How to Save Cash and Move Abroad

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Buying a house is a major milestone that can be both scary and fun — getting a mortgage can be complicated, but there’s a lot of joy in owning your own place. But buying a house in another country takes this experience to a whole different level, as you navigate new financial systems and different laws and real estate customs.

Expats Amon and Christina Browning know the highs and lows of this experience first hand. The couple moved with their children to Lisbon, Portugal in July of 2019 to enjoy early retirement and life overseas — and a year later they bought a home there.

The Brownings rented an apartment for a year, while they searched for the perfect home and learned the ins and outs of establishing residency in their new country.

This summer, they found what they were looking for: A two-story, move-in-ready house on 1 acre of land with a garden and covered terrace.

The Browning Family house in Portugal.

Photo courtesy of Christina and Amon Browning.

Step 1: They committed to a long-term goal

To many, the Brownings’ life seems idyllic. Yet, the couple stresses that achieving their dream would not have been possible had they tried to keep up with the expectations of others.

Instead of trying to compete with “the Jonses,” the couple wrote a fictitious break-up letter to those imaginary neighbors: “The Brownings will no longer be keeping up,” reads the letter they posted on their blog. “We have more important things ahead of us — like financial independence and retiring early.”

For the past decade, the couple didn’t drive expensive cars or buy designer clothes, even as their income increased. Instead, they saved up $2 million, which they stashed in a variety of accounts, including an Ally Online Savings Account, a money market account and various brokerage accounts.

By age 40, they had saved enough to fund their expat life without having to borrow a mortgage or use credit cards (except for their rewards). This was their definition of financial freedom.

For eight years, the couple embraced what others might consider sacrifices to reduce their cost of living. Looking back, the Brownings don’t see their choices as a hardship, but rather decisions that align their goals.

Step 2: They increased their earnings with side hustles

Though the Brownings had stable government jobs with healthy salaries and good benefits, they found additional ways to increase their monthly income. 

They lived in the Bay Area, where the rental market was profitable, and since they love to renovate houses, the couple got into house flipping and rented out rooms on Airbnb.

They also started a blog and a YouTube channel to document their process, then sold courses on how to invest so others could learn from them.

Step 3: They cut

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How to Buy a House With Cash

Owning a home is something almost everybody wants do at some point in their life. Nothing can compare to knowing that the home you live in is yours, and you can do what you want with it. No paying rent, no answering to a landlord, none of that…

While it is pretty great to own a home, many people take a hasty decision by taking out a massive mortgage on their home rather than pay for it up front. This is understandable because not many of us have $100,000 laying around that we can buy a house with.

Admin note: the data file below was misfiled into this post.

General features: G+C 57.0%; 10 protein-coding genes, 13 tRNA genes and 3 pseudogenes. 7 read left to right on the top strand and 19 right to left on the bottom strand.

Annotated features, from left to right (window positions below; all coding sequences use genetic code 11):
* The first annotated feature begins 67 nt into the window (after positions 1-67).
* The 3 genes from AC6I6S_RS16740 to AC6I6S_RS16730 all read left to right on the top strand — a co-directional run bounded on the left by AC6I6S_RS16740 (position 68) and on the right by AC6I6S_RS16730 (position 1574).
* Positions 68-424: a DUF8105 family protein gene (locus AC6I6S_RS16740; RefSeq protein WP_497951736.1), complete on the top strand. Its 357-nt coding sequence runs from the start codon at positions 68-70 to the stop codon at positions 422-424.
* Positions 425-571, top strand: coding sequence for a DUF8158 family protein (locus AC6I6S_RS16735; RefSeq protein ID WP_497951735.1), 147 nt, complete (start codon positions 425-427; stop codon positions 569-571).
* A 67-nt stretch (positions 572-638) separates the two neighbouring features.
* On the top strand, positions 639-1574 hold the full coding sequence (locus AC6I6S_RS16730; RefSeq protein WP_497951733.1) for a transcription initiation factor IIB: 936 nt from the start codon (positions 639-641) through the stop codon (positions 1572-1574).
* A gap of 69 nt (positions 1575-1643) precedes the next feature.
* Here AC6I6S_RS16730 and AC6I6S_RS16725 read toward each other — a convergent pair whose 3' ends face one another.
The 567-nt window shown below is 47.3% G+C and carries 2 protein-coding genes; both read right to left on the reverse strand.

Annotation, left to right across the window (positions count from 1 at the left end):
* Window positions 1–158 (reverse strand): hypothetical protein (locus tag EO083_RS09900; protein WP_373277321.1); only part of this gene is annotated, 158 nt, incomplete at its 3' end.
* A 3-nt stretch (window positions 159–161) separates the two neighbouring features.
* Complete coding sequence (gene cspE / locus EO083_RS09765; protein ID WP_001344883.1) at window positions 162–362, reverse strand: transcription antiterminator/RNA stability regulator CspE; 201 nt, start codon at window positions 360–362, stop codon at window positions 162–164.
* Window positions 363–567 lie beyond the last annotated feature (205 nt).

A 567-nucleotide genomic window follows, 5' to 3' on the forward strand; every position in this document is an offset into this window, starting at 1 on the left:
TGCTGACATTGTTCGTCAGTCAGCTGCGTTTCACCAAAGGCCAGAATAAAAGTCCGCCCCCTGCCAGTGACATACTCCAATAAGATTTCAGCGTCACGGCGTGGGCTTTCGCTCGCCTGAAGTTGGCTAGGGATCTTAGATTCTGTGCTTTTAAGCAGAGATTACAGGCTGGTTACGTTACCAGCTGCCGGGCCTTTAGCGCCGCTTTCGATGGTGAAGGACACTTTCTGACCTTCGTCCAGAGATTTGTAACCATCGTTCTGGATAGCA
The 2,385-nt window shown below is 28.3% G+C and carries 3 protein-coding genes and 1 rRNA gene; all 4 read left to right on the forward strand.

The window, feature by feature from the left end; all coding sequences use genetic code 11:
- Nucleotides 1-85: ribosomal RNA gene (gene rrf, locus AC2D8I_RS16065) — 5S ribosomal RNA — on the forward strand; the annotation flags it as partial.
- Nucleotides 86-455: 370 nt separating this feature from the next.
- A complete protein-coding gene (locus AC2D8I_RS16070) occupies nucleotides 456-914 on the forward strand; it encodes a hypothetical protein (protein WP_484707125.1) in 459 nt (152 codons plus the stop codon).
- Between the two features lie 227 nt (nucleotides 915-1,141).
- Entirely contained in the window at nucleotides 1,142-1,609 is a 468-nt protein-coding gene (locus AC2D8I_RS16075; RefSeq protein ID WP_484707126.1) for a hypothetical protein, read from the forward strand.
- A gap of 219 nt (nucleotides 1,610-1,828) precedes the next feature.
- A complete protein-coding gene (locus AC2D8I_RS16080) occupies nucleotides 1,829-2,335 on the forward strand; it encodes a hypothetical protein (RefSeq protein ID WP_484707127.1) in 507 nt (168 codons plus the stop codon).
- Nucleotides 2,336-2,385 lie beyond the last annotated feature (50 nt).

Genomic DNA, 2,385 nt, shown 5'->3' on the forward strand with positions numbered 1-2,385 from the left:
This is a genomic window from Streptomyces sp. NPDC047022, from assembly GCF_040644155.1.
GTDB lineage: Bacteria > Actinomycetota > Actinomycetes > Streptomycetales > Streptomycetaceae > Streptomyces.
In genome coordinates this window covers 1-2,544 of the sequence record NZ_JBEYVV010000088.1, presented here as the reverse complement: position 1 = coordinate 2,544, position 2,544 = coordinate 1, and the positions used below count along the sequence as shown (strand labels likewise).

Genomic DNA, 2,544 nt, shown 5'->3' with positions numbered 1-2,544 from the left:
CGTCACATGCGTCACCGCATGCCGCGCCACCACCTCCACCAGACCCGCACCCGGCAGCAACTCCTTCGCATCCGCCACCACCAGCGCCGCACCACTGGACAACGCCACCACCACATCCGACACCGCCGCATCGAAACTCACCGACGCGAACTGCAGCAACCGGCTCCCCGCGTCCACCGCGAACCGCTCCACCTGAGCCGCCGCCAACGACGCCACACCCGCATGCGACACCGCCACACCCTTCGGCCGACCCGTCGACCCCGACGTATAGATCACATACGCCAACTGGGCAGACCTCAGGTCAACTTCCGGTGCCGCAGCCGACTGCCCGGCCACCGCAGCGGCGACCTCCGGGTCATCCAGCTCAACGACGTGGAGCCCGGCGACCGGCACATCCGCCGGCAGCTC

But, for those who choose to save up the money and buy their home with cash, the rewards are plentiful. Not only is it cheaper, but it will save you from being chained to the bank on a lengthy mortgage plan that you might end up wanting to opt out of before its even paid off.

Let’s take a look at how you can avoid a mortgage and buy your next home upfront, with cold hard cash.

Frugality is the Name of the Game

While it’s very likely that everybody would buy their home with cash if they could, hardly anybody does. This is because most people just lack the discipline to save up.

Now, if you make 20-30 thousand dollars a year, you’re going to be waiting a long time to buy your own house, even living on the bare minimum.

But, if you are someone who makes 50 thousand or more per year, or you also have a spouse who makes just as much as you, it is very possible for you to buy your own home with cash, in a couple years.

If you can manage to save just a couple thousand a month for a period of 5 or more years, you’ll be right in range to buy a nice house all by yourself.

Benefits to Buying With Cash

The benefits to buying your home with cash are usually not afforded to those with a hefty mortgage to worry about. For instance, without a mortgage payment, you can plug more money into your retirement plan, thus bringing about your retirement earlier, or having more money to blow when it is time to call it quits.

You can also invest your extra cash into some kind of money making scheme, like the stock market, startup companies, or bonds. As long as you know what you’re doing, this can turn out to be a very useful stockpile of money should you need to pay for an emergency, send your kids to college, or provide for your family in case something happens to you.

Wrapping Up

Buying a house with cash is undoubtedly the smartest way to buy a home, it just takes a certain amount of discipline when it comes to saving the money.

Don’t waste your time and resources doing it alone or working with an amateur agent, contact a reliable real estate agent today and put yourself in …

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